Wednesday, April 06, 2011

The Renegades

Author T. Jefferson Parker has a theory that outlaws, in the spirit of the old American West, still exist. Parker, in fact, not only contends that outlaws still exist - his theory includes the belief that, just as in gunslinger days, many of today’s most notorious outlaws spend some portion of their lives working as law enforcement officers. In The Renegades, his follow-up to L.A. Outlaws, Parker tells the story of two modern day outlaws, both of whom just happen to be Los Angeles County deputy sheriffs.

Deputy Charlie Hood is one of the good guys. He is somewhat of a loner who prefers to ride the roads at night, even in his off-time, as he grows accustomed to his recent assignment to the county’s Antelope Valley. Charlie would, in fact, be just as happy never to be assigned a partner, but he soon finds himself working with Terry Laws, a man known to his fellow deputies as “Mr. Wonderful.” After Mr. Wonderful is assassinated while he and Charlie are on a routine call, Charlie accepts a transfer to Internal Affairs so that he can get to the bottom of the murder. Perhaps, he thinks, Mr. Wonderful was not really so wonderful after all.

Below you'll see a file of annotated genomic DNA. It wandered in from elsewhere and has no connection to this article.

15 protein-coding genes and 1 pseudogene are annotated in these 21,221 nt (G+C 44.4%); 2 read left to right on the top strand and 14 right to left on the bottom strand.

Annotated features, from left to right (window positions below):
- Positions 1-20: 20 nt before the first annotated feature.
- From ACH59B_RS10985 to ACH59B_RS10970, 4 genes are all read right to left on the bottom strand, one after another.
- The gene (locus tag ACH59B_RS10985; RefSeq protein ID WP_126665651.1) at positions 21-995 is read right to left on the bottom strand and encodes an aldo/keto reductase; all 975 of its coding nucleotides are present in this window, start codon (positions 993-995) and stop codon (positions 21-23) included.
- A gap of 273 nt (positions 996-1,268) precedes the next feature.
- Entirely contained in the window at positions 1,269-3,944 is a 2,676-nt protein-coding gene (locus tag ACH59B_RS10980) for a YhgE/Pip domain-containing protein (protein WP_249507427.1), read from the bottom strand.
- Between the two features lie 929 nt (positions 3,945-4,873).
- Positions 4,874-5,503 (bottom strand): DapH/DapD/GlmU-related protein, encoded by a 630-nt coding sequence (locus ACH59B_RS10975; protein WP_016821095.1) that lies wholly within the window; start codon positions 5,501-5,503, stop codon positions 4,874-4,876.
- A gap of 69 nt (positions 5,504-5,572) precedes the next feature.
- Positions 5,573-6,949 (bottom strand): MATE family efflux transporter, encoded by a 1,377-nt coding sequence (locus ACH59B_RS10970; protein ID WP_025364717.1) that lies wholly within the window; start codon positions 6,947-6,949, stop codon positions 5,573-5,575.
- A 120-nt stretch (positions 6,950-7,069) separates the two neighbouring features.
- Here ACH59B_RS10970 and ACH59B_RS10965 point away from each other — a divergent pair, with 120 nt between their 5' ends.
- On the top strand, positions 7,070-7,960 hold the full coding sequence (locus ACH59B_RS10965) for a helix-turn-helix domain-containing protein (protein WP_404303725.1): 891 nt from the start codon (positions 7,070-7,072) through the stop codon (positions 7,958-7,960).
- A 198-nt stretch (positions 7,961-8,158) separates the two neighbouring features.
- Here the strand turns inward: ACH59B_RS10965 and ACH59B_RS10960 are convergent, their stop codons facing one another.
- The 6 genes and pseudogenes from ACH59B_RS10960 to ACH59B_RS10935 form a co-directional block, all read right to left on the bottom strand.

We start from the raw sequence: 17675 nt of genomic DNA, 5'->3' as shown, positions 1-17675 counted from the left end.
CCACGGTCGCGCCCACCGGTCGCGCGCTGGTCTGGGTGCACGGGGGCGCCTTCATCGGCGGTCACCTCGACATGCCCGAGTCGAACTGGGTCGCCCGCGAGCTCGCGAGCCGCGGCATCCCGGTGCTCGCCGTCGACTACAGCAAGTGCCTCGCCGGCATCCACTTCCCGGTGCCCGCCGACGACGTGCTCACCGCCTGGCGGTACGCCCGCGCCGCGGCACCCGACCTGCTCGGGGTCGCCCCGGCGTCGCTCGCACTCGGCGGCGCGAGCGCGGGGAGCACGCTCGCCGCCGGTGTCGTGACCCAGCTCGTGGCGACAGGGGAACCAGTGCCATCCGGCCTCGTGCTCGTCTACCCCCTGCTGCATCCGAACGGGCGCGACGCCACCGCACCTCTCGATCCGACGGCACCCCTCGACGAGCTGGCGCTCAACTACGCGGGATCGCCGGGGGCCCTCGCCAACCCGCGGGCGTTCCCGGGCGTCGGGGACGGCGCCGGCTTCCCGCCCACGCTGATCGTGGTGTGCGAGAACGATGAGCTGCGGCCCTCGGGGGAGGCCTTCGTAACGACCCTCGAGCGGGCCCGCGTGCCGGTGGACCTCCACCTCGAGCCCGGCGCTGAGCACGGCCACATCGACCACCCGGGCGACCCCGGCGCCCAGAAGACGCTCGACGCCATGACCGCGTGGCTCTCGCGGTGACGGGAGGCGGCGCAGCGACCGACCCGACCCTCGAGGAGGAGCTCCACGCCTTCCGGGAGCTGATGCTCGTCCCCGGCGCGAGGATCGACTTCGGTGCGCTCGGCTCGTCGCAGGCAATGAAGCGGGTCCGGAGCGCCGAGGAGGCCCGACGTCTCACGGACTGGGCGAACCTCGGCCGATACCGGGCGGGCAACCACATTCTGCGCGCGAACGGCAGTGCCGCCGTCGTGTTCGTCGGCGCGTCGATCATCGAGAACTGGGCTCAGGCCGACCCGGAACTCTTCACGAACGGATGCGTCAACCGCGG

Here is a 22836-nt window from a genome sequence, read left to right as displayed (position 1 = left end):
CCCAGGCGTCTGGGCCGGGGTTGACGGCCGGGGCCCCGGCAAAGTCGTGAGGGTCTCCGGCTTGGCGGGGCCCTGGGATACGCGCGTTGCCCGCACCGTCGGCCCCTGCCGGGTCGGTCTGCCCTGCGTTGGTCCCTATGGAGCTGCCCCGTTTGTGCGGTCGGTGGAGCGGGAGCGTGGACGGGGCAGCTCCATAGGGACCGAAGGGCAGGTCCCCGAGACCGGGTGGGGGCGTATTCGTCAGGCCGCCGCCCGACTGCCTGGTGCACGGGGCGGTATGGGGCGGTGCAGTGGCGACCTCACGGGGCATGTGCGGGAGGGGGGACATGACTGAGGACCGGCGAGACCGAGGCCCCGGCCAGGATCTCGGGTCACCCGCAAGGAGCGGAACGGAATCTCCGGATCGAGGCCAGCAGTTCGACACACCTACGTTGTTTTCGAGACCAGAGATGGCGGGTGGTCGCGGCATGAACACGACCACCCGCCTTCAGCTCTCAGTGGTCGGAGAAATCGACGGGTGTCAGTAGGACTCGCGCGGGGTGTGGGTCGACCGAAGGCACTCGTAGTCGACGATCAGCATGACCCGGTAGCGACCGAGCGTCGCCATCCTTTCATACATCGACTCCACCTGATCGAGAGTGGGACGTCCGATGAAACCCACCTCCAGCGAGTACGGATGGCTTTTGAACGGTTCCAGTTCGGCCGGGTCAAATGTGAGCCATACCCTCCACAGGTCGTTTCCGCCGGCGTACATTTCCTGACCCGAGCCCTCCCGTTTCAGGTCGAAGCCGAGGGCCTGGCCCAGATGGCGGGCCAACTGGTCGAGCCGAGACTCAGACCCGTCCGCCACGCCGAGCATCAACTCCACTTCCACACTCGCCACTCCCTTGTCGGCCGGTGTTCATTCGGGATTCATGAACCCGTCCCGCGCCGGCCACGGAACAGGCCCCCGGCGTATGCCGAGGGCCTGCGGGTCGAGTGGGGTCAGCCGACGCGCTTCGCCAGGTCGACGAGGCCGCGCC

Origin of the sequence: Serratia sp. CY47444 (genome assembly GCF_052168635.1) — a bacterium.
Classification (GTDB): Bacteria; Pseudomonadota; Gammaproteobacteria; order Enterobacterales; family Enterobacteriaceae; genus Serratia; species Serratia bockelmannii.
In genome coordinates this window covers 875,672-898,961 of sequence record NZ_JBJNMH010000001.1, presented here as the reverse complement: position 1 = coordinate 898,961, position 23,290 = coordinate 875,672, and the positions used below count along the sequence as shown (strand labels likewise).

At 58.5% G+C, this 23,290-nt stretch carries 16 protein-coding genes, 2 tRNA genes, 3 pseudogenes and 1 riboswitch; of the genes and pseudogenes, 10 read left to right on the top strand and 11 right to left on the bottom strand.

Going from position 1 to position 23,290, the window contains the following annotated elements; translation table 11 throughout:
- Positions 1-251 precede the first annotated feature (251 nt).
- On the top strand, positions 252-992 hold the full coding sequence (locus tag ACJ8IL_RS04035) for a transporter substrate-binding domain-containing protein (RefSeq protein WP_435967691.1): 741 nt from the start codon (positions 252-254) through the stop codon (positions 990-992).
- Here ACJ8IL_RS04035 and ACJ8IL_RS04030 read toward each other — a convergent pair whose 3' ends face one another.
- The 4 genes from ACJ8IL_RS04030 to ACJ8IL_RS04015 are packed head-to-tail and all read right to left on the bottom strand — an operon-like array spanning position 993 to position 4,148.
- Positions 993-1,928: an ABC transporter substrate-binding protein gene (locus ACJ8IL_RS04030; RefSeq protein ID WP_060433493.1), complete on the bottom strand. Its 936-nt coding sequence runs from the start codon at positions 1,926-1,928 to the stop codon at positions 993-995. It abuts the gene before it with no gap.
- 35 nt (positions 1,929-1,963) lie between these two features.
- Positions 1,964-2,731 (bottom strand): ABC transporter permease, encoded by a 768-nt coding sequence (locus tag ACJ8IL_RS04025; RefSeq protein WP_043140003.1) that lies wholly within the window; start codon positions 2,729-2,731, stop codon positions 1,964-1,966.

Getting to the truth about his partner’s murder will not be easy – or safe. In the process of figuring out what Mr. Wonderful was up to, Charlie will make some ruthless men on both sides of the border nervous enough to want him dead. And they will do their best to make exactly that happen.

There is a good deal of dramatic action in The Renegades, but Parker has chosen to tell his story in a straightforward manner that offers few real surprises. Once the main characters have been fleshed-out in the minds of readers - and the plotline set in full motion - their ultimate fates are too easily predictable. Part of the fun in reading a police thriller of this type is trying to guess what will happen next as the hero gets into deeper and deeper trouble. Surprisingly, however, that fun is somewhat lessened when, as in this case, the reader always guesses correctly.

The nine-CD audio book version of The Renegades is read to good effect by David Colacci, a man whose voice is likely to sound very familiar to fans of audio books. Colacci’s differentiation of tone, accent, and cadence make the numerous characters relatively easy to follow despite the book’s frequent changes between first and third person perspectives. Not having read L.A. Outlaws, I am uncertain of how wise it is to read this sequel first. Jefferson does make an effort to repeat the key points from the first book to help his readers understand just how Charlie Hood turned into the man he is today, but it is very possible that readers with more background will experience The Renegades very differently than readers coming to it cold.

Rated at: 3.5

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